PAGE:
Why you really should keep a journal, no matter how cheesy that sounds If you've spent any significant time reading books or articles on the "science of happiness", you'll have encountered what I've long thought of as the Cheesiness Problem. It's an inescapable fact that some of the most thoroughly evidence-backed techniques for enhancing one's mood are also the most excruciatingly embarrassing – the sorts of things that those of us who imagine ourselves to be rational, sceptical types would never dream of confessing to. This is awkward, since (as I've written before) it means having to choose between maintaining a pose of sardonic detachment or doing what actually works. For me, the most vivid example is keeping a gratitude journal. On the one hand, it really helps. On the other hand – well, come on.

Study traces neural wiring of a running mouse Cornell researchers have identified a group of spinal cord nerve cells that manages running in mice. In the process they have illuminated an interesting step in mouse evolution: When you're being chased by a hawk, you're better off scampering than galloping, even though galloping is faster. Described in the April 17 online issue of the journal Nature Communications, the research is part of an ongoing effort to learn more about locomotion in animals, essentially by creating a wiring diagram of the locomotor networks in the spinal cord, said Ronald Harris-Warrick, professor of neurobiology and behavior. Walking and running share common but overlapping processes in most animals.

The Ego and the Universe: Alan Watts on Becoming Who You Really Are by Maria Popova The cause of and cure for the illusion of separateness that keeps us from embracing the richness of life. During the 1950s and 1960s, British philosopher and writer Alan Watts began popularizing Eastern philosophy in the West, offering a wholly different perspective on inner wholeness in the age of anxiety and what it really means to live a life of purpose. We owe much of today’s mainstream adoption of practices like yoga and meditation to Watts’s influence. Alan Watts, early 1970s (Image courtesy of Everett Collection)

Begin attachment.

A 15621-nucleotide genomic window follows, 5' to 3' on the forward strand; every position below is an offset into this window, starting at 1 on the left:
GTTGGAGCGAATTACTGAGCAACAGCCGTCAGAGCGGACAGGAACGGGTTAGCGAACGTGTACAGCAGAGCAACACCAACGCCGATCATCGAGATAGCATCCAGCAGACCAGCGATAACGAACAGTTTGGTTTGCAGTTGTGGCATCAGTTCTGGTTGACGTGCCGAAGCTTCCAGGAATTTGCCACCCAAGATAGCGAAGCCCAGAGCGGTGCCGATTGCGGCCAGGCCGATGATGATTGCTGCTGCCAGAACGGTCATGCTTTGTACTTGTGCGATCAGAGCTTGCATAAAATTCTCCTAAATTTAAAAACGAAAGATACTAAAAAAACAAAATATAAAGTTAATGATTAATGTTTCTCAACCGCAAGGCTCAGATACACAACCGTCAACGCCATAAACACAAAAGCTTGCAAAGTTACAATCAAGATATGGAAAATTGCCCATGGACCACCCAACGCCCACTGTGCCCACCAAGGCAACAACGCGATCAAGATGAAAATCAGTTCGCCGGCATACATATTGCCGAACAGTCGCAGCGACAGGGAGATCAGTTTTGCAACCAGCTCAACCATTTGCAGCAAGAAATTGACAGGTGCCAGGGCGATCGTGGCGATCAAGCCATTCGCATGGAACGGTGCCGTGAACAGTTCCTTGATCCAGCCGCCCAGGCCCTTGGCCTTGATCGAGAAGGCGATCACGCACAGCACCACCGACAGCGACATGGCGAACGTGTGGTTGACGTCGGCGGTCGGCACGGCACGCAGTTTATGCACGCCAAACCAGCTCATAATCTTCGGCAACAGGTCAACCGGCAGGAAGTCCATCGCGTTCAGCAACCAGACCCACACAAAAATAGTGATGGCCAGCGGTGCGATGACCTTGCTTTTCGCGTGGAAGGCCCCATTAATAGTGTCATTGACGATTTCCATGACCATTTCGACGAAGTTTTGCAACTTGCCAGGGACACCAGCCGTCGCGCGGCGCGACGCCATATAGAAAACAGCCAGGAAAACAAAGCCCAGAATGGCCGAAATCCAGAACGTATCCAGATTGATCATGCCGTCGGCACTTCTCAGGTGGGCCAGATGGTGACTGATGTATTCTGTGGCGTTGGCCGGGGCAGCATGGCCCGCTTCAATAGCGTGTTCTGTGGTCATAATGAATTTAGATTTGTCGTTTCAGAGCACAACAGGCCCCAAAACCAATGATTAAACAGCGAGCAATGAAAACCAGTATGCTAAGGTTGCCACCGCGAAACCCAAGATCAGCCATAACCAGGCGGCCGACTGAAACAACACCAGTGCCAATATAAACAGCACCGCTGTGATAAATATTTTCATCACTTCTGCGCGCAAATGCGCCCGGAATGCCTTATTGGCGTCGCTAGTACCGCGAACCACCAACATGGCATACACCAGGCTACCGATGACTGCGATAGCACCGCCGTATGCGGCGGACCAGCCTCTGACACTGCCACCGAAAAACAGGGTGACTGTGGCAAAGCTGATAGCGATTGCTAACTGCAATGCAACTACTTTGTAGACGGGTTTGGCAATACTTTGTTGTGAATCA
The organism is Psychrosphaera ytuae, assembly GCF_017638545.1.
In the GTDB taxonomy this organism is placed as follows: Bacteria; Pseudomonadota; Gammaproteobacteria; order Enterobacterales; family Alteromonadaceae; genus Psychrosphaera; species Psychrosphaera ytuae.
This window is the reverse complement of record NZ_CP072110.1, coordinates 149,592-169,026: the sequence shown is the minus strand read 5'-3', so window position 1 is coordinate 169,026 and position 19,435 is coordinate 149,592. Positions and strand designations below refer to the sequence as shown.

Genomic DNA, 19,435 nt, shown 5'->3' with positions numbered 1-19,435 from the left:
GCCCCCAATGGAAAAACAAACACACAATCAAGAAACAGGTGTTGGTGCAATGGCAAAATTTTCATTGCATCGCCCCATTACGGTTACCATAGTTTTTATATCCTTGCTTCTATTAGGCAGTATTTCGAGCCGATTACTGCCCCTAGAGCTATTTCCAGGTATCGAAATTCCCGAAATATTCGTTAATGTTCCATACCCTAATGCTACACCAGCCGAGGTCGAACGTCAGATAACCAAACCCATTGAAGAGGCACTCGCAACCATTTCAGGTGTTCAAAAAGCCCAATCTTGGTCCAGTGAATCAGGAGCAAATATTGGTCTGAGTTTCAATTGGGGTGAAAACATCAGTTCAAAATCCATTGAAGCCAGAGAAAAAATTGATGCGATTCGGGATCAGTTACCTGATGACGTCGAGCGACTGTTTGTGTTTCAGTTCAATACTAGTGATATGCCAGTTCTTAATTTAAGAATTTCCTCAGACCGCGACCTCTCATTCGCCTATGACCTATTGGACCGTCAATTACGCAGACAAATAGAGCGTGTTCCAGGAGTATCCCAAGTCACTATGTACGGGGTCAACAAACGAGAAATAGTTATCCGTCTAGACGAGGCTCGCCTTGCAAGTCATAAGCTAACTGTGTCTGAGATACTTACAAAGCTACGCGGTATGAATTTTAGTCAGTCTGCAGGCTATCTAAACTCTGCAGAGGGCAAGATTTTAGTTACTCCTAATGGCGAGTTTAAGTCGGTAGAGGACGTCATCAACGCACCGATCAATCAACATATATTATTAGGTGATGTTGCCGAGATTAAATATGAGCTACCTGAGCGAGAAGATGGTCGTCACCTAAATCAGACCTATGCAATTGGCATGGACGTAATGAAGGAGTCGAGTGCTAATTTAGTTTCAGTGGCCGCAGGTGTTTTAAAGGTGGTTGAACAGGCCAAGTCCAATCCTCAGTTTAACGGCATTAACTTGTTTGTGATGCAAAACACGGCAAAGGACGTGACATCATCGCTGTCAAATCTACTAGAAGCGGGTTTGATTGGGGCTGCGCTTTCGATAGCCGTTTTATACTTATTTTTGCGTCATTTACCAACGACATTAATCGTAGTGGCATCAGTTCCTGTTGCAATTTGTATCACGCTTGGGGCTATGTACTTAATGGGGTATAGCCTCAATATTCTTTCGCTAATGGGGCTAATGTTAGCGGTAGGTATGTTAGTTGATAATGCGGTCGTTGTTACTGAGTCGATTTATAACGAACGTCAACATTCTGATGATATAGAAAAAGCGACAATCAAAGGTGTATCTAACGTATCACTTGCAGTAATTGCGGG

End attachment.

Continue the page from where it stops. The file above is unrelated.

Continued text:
How To Turn Character Flaws Into Strengths With One Easy Mental Trick An easy mental trick to turn poor personality traits to your advantage. Believing that a negative personality trait has a positive ‘silver lining’ is enough to boost performance in that area, a new study finds. For example, a person who is very pessimistic might believe that one positive side of this ‘negative’ personality trait is that it makes them more realistic. The study, published in the Journal of Experimental Social Psychology, found that those who mentally endorsed the idea that being impulsive was linked to greater creativity, were actually more creative on a subsequent test (Wesnousky et al., 2014). Alexandra Wesnousky, the study’s lead author, said:

Implicit Association Test It is well known that people don't always 'speak their minds', and it is suspected that people don't always 'know their minds'. Understanding such divergences is important to scientific psychology. This web site presents a method that demonstrates the conscious-unconscious divergences much more convincingly than has been possible with previous methods. This new method is called the Implicit Association Test, or IAT for short. In addition, this site contains various related information.

3 Ways to Remember Your Past Lives Edit Article1,198,361 views 77 Editors Edited 2 days ago Three Methods:Do It YourselfHypnotherapyBecome Metaphysical Have you been an astronaut?

Related: